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I have been interested in nature for most of my life but since I retired I spend as much time as I can exploring the nature reserves and wildlife hotspots of my adopted home, Dorset in southern England. Whilst out I record what I see and take snaps where I can (I am no photographer!) and that forms the basis of my Nature of Dorset website. When I find something new I like to research it and write about it in my nature notes, it is how I learn and hopefully you might find my notes helpful as well!

This website is for the people of Dorset interested in wildlife and for people from elsewhere interested in the wildlife of Dorset!

15 January, 2016

Six-spot Burnet: crimson beauty

The vivid metallic coloured six-spot burnet moth (Zygaena filipendulae) emerges in July and can be seen their millions, by day, across Dorset. No, I have not counted them but I assure that is no exaggeration - just visit the flower meadows at Durlston and you will be staggered by how many there are in that place alone. They can be seen all along the coastal grasslands, along the north Dorset chalk hills and on the Purbeck heaths.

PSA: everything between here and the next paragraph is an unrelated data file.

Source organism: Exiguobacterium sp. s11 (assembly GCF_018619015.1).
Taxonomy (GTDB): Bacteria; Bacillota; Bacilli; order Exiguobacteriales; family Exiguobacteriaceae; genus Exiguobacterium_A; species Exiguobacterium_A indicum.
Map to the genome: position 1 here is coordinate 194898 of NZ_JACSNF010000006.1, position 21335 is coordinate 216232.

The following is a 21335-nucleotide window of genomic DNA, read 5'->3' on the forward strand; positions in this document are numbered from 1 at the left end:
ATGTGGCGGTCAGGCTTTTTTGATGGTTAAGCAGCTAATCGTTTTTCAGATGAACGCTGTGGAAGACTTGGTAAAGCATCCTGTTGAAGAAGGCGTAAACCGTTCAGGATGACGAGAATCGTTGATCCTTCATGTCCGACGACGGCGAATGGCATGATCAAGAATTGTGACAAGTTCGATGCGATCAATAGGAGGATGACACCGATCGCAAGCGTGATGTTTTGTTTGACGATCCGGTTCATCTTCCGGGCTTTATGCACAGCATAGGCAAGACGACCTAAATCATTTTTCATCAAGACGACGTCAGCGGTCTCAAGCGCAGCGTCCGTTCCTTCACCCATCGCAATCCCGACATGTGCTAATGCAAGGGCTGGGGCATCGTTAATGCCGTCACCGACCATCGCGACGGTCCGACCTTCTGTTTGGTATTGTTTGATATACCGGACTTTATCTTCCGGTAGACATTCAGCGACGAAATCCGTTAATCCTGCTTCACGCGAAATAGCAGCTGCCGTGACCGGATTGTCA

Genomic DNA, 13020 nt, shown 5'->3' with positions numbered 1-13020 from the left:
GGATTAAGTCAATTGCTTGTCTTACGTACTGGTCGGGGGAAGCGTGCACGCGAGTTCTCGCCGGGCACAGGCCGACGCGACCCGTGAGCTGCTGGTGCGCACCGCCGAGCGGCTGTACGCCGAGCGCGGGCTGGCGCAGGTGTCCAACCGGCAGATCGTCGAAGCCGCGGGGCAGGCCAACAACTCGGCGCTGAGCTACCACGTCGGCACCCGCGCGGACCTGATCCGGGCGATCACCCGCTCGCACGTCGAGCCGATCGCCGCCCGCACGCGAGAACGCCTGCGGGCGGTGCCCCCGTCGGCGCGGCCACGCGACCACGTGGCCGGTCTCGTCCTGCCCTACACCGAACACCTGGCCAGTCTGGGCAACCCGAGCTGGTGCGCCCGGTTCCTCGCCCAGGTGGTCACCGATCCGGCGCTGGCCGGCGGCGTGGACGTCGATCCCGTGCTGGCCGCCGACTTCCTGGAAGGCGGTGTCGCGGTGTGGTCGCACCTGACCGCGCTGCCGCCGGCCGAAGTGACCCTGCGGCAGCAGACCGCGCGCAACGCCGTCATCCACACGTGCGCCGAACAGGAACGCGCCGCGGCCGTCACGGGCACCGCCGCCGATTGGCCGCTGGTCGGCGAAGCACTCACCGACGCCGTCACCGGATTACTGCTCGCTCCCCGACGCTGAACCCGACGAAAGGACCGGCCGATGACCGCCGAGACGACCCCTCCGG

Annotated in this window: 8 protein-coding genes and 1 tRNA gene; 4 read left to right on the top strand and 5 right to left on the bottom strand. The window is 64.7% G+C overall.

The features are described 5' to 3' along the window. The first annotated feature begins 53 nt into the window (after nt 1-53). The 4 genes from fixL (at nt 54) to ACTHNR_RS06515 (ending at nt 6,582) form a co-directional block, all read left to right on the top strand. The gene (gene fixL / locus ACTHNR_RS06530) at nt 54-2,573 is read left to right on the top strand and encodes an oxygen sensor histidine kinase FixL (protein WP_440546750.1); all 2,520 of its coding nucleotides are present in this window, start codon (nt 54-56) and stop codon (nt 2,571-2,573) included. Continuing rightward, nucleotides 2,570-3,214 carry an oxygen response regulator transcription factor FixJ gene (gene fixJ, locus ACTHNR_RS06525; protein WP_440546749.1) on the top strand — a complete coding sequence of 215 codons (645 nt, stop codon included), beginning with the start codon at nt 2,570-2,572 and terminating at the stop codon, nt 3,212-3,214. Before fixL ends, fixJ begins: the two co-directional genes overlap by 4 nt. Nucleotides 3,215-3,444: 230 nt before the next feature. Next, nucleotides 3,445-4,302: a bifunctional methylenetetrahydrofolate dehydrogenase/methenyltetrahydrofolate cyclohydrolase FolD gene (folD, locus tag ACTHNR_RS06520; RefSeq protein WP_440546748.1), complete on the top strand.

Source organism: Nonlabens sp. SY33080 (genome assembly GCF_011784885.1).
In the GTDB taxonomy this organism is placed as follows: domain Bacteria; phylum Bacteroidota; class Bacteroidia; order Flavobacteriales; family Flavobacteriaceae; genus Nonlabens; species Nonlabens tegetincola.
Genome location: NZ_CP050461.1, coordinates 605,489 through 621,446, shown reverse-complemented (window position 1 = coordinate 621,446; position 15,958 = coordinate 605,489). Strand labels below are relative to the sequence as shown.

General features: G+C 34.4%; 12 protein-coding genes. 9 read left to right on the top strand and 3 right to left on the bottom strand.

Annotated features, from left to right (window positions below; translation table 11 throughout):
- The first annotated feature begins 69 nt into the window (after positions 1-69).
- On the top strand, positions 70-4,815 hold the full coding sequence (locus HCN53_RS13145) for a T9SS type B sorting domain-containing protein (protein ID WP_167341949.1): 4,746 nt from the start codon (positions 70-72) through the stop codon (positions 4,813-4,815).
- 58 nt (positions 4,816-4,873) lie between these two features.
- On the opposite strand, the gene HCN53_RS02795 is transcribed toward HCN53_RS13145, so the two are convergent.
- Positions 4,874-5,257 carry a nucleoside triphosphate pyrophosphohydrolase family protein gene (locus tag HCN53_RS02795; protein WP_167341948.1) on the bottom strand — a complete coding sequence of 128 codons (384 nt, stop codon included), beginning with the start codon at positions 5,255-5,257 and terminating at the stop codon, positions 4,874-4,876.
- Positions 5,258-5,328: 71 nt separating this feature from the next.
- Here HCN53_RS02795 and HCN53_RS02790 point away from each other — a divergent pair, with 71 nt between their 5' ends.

Whilst there are other moths in the family it is hard to mistake the six-spot burnet for anything other than the much rarer five-spot burnet. The forewings have a dark slate coloured background with six red spots usually clearly visible but some times the two at the 'shoulder' are fused together giving the appearance of having just five spots which can be misleading (mistaken as a five-spot burnet perhaps). The rear wings are bright red with a slate grey border. 
Whilst happy to feed on many flowers, their first loves are knapweed and scabious. The eggs, however, are laid on birds-foot trefoil and other leguminous plants on which the larvae feed before they transfer to a grass stem, climb up it and pupate. If you find six-spot burnet moths take a look at the surrounding grass and you will find their empty cocoons.

Six-spot Burnet: crimson beauty